Review of Ron Chernow’s Washington: A Life

Jill Lepore is a widely recognized and well-respected historian of eighteenth-century America. I don’t usually venture this far back into the Early Republic, but her review might convince me to read Chernow’s biography of Washington.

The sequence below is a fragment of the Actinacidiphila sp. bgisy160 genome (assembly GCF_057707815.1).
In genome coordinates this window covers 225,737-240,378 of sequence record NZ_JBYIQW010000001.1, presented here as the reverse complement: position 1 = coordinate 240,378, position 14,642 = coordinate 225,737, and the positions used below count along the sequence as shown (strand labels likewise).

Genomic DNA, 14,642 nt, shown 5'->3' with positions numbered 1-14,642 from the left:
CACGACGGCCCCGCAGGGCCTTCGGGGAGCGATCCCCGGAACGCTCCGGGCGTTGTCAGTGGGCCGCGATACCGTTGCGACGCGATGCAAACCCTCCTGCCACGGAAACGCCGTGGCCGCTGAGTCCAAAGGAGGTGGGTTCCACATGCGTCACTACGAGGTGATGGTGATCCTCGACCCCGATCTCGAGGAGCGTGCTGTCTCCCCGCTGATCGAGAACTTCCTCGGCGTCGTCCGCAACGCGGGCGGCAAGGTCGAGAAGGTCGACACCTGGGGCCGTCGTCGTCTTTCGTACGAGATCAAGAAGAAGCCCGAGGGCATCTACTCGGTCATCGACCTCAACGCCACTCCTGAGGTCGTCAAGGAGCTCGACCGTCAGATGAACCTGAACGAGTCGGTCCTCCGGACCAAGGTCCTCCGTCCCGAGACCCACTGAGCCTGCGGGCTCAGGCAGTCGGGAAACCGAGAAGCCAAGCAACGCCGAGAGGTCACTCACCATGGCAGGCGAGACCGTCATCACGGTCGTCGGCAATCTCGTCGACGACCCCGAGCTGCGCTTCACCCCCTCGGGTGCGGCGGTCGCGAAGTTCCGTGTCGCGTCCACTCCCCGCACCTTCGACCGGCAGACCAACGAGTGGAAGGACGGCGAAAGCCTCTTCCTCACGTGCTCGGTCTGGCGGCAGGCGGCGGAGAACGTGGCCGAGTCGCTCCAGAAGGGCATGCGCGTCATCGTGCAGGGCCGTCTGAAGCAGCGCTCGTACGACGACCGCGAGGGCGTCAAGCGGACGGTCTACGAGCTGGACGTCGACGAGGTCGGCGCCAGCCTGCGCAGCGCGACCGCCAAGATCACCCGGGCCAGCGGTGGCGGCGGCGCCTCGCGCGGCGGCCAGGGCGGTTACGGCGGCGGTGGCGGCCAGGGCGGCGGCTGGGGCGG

Every generation must have its Washington; ours is fated to choose among dozens. Ronald Reagan, in his first Inaugural Address, looked at the obelisk across the Mall and spoke about “the monument to a monumental man.” Since 1990, major American publishing houses have brought out no fewer than eighteen Washington biographies, a couple of them very fine, to say nothing of the slew of boutique-y books about the man’s military career, his moral fortitude, his friendship with Lafayette, his faith in God, his betrayal by Benedict Arnold, his “secret navy,” his inspiring words, his leadership skills, his business tips, his kindness to General William Howe’s dog, and his journey home to Mount Vernon for Christmas in 1783. George, a magazine of celebrity and politics featuring on its cover stars dressed up as Washington, was launched in 1995. By now, just about every Presidential historian and potboiler-maker in the business has churned out a biography of Washington. And still they keep coming. At nine hundred and twenty-eight pages, Chernow’s is the longest single-volume biography of Washington ever published.
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